No president has ever sent a reporter to jail for publishing embarrassing government leaks.
But President Donald Trump may want to change that. During a Feb. 14 meeting, the president urged then-FBI director James Comey to investigate and jail journalists for reporting leaks, according to the New York Times and Washington Post.
“Mr. Trump began the discussion by condemning leaks to the news media, saying that Mr. Comey should consider putting reporters in prison for publishing classified information,” the Times reported, citing unnamed officials who had seen a memo Comey wrote shortly after the meeting.
Could reporters really go to jail for publishing leaks?
The answer is probably not. But we don’t really know with 100 percent certainty because the federal government has never tried to jail reporters under such circumstances before. The wild card is a federal law called the Espionage Act of 1917.
The Reporter’s Committee for Freedom of the Press noted that all three branches of government have resisted calls to jail reporters. “No president gets to jail journalists,” the group said in a written statement on Tuesday.
“Reporters are protected by judges and juries, by a congress that relies on them to stay informed, and by a Justice Department that for decades has honored the role of a free press by spurning prosecutions of journalists for publishing leaks of classified information,” it continued.
Most of press freedoms have come from Supreme Court decisions involving civil lawsuits, not criminal cases.
The press relies heavily on the landmark Pentagon Papers case from 1971 in which the Supreme Court ruled that the government cannot block publication of classified federal documents without concrete evidence of immediate, irreparable harm, akin to publishing the location of U.S. troops during war.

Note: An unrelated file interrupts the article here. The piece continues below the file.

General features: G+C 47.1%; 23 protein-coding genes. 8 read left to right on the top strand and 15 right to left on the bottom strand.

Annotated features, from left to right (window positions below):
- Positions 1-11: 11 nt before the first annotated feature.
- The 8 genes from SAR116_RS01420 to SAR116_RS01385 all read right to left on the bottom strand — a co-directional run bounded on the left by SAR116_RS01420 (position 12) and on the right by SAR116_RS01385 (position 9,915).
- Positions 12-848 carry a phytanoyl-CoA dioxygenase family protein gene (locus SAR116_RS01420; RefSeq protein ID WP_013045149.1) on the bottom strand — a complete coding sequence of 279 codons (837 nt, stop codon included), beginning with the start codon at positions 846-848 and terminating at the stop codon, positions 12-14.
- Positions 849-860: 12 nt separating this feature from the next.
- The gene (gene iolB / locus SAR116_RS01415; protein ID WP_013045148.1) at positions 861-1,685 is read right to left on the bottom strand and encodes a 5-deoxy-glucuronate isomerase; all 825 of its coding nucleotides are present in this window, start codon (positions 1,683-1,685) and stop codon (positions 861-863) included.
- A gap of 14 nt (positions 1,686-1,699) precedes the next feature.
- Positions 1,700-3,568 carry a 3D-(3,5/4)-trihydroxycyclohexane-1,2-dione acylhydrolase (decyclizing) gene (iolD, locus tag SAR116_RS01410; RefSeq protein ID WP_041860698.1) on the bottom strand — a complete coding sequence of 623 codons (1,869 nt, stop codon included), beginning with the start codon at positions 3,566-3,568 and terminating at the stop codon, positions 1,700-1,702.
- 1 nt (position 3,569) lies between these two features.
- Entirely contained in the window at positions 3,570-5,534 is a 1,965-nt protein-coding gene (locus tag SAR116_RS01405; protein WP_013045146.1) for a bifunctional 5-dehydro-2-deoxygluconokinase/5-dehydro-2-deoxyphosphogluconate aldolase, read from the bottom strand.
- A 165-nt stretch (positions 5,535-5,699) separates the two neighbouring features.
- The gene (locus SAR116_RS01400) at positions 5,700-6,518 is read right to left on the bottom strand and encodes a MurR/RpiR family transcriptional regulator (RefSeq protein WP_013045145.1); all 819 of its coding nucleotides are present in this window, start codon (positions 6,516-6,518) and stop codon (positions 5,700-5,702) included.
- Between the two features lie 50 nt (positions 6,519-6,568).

The court rejected the Nixon administration’s request to stop the New York Times and Washington Post from reporting about secret documents revealing that the government knew the Vietnam War was fruitless.
But three justices suggested that the Nixon administration could prosecute the Times and the Post for violating the Espionage Act by publishing classified documents. The Nixon administration, however, did not try to prosecute the newspapers.
The two men who leaked the Pentagon Papers — including military analyst Daniel Ellsberg — were charged with a felony under the Espionage Act, but the case was thrown out by a Los Angeles judge due to misconduct by the Nixon administration.
In a different case, Bartnicki v. Vopper, the Supreme Court ruled that a news organization cannot be sued for reporting about materials even though the materials were illegally obtained by a third party. But the news organization is free from liability only if it did not directly encourage someone to act illegally to get the documents and the materials are a matter of public concern.
But now we come to the Espionage Act of 1917. The federal law was created to prosecute spies, but it is so broadly worded that some fear it could be used against journalists.
The law makes it a felony for an unauthorized person to receive or “communicate” “national defense” information to others with reason to believe that it could harm the United States or assist a foreign enemy. The punishment ranges from a $10,000 fine to imprisonment.
The law has never been used against a journalist. Some legal experts argue that the law, if applied to journalists, is unconstitutional because it is vague, overbroad, and allows censorship of the press for lawfully obtained, critically important information.
Already, the Trump administration’s Department of Justice is weighing filing Espionage Act charges laws against members of the WikiLeaks organization for its 2010 leak of diplomatic cables and military documents as well as the website’s disclosure of the CIA’s cyber-tools, the Post reported in April.
During President Barack Obama’s administration, an FBI agent alleged in a 2013 affidavit that a Fox News reporter who received leaked government information was a “co-conspirator” under the Espionage Act, but the reporter was never charged.
In 2005, an independent prosecutor persuaded a judge to jail New York Times reporter Judith Miller for contempt of court for three months for refusing to name her source in President George W. Bush’s administration. She was released after her source gave her permission to testify before a grand jury.
President John F. Kennedy lamented that if only his Bay of Pigs invasion of Cuba had been leaked to the press before it took place, he might have called it off and saved himself and the country from the disastrous mission, according to a law review article about the Espionage Act and the First Amendment.